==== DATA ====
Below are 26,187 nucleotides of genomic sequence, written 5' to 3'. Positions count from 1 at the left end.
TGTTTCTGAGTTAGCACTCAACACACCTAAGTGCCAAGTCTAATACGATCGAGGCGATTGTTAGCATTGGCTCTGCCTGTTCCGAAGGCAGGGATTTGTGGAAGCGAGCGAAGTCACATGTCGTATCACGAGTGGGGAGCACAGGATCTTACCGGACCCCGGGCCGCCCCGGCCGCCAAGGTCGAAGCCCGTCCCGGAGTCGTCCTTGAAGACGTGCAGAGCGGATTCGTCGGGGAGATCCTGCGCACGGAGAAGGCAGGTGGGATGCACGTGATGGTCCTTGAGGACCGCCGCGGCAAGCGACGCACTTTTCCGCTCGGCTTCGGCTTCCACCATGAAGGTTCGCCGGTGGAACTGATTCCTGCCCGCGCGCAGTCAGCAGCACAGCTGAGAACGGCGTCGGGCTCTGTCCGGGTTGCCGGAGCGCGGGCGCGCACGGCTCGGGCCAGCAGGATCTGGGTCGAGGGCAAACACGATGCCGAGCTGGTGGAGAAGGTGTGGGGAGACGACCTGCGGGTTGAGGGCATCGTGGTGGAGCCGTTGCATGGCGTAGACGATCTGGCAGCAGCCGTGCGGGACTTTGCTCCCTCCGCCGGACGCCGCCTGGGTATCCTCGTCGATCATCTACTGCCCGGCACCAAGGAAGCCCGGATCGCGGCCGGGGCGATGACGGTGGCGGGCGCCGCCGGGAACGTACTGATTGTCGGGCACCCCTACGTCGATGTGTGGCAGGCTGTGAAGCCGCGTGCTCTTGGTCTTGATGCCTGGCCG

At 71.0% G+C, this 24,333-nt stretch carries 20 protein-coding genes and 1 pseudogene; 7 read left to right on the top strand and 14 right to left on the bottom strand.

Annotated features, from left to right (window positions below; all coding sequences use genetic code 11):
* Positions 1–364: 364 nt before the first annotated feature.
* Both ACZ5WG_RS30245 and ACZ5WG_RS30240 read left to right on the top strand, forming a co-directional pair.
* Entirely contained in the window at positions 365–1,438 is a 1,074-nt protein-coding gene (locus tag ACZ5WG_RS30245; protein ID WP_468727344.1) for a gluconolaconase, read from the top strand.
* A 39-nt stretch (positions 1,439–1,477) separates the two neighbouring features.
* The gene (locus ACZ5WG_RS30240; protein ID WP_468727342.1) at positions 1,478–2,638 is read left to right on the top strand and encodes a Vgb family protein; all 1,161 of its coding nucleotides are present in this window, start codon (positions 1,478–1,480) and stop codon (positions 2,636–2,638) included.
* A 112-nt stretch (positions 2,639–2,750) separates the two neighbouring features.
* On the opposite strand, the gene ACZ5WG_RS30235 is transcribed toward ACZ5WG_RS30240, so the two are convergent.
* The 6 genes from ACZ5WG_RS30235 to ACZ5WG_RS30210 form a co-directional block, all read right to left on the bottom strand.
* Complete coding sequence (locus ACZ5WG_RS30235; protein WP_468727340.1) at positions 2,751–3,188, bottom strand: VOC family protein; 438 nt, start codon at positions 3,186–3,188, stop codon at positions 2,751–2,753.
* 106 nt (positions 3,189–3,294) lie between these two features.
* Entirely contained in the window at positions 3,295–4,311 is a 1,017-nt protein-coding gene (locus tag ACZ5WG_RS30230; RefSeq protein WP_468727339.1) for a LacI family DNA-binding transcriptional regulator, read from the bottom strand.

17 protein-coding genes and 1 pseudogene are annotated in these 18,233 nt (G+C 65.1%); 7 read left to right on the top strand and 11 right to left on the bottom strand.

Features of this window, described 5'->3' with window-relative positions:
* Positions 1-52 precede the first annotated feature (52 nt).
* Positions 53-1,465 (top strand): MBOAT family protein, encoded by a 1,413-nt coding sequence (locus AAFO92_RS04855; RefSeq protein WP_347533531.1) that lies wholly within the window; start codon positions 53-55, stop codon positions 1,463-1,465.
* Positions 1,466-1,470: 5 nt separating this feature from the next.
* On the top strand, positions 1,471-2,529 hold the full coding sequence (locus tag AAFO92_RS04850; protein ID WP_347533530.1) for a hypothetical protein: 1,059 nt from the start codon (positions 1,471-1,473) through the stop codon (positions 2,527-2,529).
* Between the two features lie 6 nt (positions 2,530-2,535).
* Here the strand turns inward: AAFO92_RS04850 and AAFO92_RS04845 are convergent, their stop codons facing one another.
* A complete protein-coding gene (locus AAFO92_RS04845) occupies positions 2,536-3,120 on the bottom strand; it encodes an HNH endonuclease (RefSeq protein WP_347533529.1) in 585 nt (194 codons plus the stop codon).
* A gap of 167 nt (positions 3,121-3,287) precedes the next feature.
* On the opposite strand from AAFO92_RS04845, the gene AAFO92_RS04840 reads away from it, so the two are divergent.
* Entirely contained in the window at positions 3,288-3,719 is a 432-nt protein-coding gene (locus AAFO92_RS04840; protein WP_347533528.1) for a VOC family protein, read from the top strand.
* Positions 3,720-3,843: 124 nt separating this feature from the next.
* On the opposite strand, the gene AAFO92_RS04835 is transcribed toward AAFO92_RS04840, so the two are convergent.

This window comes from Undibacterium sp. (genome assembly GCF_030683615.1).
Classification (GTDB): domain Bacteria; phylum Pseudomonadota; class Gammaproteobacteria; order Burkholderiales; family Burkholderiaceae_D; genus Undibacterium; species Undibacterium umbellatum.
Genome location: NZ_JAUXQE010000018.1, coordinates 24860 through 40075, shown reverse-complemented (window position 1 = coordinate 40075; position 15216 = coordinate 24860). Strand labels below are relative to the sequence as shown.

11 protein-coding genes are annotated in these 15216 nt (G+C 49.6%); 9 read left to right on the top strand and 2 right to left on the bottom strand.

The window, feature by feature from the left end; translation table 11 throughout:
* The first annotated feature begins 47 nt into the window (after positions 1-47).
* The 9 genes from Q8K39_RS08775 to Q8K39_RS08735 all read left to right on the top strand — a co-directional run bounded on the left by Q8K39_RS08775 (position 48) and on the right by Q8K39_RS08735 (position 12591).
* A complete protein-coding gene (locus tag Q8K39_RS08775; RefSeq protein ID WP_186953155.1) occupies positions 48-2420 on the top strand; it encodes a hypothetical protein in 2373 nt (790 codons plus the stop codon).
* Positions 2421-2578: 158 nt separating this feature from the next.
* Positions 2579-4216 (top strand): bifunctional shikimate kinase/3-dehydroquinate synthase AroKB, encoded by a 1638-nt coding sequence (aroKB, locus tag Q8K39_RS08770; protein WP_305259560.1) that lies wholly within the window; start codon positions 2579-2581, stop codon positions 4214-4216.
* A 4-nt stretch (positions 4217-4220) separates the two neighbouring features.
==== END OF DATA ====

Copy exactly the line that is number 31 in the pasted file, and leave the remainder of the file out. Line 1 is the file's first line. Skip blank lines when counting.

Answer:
Classification (GTDB): domain Bacteria; phylum Pseudomonadota; class Gammaproteobacteria; order Burkholderiales; family Burkholderiaceae_D; genus Undibacterium; species Undibacterium umbellatum.